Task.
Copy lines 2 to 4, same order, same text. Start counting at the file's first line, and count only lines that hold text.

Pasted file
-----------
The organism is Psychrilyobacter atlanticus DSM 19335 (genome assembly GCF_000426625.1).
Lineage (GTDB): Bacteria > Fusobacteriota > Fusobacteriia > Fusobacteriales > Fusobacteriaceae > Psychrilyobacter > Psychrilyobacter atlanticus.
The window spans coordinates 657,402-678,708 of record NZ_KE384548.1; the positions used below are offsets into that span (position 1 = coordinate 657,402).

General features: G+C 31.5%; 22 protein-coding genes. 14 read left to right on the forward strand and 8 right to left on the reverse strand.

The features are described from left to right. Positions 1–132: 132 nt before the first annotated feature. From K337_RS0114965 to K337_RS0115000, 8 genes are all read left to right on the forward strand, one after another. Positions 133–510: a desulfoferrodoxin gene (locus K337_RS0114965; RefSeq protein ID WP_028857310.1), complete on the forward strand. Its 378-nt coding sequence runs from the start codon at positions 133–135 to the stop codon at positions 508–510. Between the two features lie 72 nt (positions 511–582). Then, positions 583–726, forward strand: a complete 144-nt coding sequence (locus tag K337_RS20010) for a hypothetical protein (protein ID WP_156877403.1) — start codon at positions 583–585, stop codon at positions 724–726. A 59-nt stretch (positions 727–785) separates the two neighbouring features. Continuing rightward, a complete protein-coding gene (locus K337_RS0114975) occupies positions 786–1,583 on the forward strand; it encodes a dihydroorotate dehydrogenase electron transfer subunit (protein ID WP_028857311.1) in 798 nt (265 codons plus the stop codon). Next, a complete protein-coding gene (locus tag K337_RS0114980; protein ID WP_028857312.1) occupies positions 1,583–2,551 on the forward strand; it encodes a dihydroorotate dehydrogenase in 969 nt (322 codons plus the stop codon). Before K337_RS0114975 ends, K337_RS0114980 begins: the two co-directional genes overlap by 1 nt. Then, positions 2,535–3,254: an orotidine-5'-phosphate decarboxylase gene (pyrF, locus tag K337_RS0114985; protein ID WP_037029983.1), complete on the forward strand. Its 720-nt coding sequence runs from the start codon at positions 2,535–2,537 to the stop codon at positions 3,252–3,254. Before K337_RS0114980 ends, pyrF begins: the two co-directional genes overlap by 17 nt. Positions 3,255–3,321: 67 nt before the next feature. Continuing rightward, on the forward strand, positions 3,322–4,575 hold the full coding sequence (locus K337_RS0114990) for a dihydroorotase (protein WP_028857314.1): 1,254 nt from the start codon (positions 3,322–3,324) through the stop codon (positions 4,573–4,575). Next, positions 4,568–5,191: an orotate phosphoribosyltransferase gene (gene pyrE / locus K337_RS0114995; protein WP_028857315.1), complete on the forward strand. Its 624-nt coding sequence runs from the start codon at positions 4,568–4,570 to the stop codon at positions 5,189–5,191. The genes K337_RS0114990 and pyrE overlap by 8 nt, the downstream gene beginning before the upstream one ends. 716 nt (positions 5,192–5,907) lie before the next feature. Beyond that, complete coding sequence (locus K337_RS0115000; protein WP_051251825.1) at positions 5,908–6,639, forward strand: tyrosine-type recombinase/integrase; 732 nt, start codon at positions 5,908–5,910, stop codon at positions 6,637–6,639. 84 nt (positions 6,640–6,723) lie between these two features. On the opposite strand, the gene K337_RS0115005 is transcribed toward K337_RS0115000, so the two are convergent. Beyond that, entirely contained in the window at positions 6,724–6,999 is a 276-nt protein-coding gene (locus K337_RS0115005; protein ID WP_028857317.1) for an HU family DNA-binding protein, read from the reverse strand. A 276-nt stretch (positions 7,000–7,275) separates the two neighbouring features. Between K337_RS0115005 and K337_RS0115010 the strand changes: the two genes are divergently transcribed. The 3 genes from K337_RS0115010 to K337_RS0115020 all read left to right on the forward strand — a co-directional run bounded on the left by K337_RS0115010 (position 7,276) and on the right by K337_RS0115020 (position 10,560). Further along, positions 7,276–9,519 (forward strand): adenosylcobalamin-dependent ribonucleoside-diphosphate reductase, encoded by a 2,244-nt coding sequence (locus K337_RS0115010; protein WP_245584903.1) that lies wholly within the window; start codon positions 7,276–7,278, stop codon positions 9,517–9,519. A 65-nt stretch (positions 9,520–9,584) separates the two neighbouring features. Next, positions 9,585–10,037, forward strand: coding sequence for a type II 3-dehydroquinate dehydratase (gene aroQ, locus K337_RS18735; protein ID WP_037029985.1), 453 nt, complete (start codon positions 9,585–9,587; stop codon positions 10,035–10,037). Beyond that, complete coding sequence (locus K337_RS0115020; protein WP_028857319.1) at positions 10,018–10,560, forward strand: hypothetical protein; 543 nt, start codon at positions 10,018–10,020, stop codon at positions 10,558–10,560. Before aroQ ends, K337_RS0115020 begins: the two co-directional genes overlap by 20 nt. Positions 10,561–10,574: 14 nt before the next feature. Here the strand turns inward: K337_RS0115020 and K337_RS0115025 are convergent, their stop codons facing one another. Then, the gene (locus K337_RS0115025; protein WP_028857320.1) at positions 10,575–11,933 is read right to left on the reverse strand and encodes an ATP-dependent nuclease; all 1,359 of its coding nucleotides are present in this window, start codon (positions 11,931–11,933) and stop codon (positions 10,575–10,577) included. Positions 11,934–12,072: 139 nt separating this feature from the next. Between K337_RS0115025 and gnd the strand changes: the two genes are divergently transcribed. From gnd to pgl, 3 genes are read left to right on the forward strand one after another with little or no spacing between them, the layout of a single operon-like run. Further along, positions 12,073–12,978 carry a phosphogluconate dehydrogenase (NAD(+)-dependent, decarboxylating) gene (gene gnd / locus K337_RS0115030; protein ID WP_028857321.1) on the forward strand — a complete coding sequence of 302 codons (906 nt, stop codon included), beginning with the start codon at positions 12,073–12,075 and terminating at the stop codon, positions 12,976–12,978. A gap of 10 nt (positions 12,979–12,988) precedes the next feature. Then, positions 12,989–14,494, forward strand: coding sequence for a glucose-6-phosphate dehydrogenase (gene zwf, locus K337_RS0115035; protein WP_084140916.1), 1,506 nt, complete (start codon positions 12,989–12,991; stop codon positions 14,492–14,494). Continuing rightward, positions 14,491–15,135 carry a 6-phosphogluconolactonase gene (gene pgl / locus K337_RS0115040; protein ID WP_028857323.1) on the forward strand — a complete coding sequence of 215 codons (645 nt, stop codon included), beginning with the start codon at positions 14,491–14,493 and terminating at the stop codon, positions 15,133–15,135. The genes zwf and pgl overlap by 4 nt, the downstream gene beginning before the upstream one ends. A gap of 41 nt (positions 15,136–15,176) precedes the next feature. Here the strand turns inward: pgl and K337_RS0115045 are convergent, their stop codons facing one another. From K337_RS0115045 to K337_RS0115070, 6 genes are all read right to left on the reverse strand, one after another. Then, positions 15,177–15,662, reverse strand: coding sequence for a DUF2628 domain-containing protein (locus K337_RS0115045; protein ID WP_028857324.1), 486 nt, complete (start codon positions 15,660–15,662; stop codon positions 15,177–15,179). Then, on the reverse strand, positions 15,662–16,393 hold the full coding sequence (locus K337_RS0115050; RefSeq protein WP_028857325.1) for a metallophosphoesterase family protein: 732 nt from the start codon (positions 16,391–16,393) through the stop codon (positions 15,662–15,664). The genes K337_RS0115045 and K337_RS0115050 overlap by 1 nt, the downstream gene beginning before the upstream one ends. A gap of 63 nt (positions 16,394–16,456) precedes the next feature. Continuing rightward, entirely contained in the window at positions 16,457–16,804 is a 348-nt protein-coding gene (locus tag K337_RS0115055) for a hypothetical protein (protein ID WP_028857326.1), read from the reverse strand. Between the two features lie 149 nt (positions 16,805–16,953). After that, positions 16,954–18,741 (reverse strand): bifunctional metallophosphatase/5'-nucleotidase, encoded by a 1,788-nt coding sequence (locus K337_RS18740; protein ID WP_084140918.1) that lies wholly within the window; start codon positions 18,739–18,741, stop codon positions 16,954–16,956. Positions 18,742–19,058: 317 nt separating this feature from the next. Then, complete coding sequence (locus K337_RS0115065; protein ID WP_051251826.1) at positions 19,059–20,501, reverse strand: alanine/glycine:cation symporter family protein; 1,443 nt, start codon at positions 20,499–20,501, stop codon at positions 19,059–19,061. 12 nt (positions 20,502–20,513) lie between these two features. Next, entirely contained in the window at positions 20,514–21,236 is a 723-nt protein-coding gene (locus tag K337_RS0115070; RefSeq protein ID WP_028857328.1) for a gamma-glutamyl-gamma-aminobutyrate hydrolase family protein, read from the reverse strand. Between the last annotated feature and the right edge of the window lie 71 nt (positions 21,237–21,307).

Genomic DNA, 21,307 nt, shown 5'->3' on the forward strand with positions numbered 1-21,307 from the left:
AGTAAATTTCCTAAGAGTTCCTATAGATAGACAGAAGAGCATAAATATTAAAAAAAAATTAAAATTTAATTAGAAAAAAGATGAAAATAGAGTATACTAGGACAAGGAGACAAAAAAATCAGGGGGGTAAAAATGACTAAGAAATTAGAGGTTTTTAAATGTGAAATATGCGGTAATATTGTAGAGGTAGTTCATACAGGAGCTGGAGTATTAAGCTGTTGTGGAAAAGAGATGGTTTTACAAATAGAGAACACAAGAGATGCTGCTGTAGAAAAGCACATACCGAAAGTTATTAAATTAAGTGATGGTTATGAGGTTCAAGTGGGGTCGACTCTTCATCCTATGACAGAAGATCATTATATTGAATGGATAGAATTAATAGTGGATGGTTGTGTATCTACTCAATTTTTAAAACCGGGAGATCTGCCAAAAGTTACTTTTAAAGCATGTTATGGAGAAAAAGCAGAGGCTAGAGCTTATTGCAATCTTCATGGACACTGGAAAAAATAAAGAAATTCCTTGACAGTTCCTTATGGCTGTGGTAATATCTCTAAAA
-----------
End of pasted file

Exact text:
Lineage (GTDB): Bacteria > Fusobacteriota > Fusobacteriia > Fusobacteriales > Fusobacteriaceae > Psychrilyobacter > Psychrilyobacter atlanticus.
The window spans coordinates 657,402-678,708 of record NZ_KE384548.1; the positions used below are offsets into that span (position 1 = coordinate 657,402).

General features: G+C 31.5%; 22 protein-coding genes. 14 read left to right on the forward strand and 8 right to left on the reverse strand.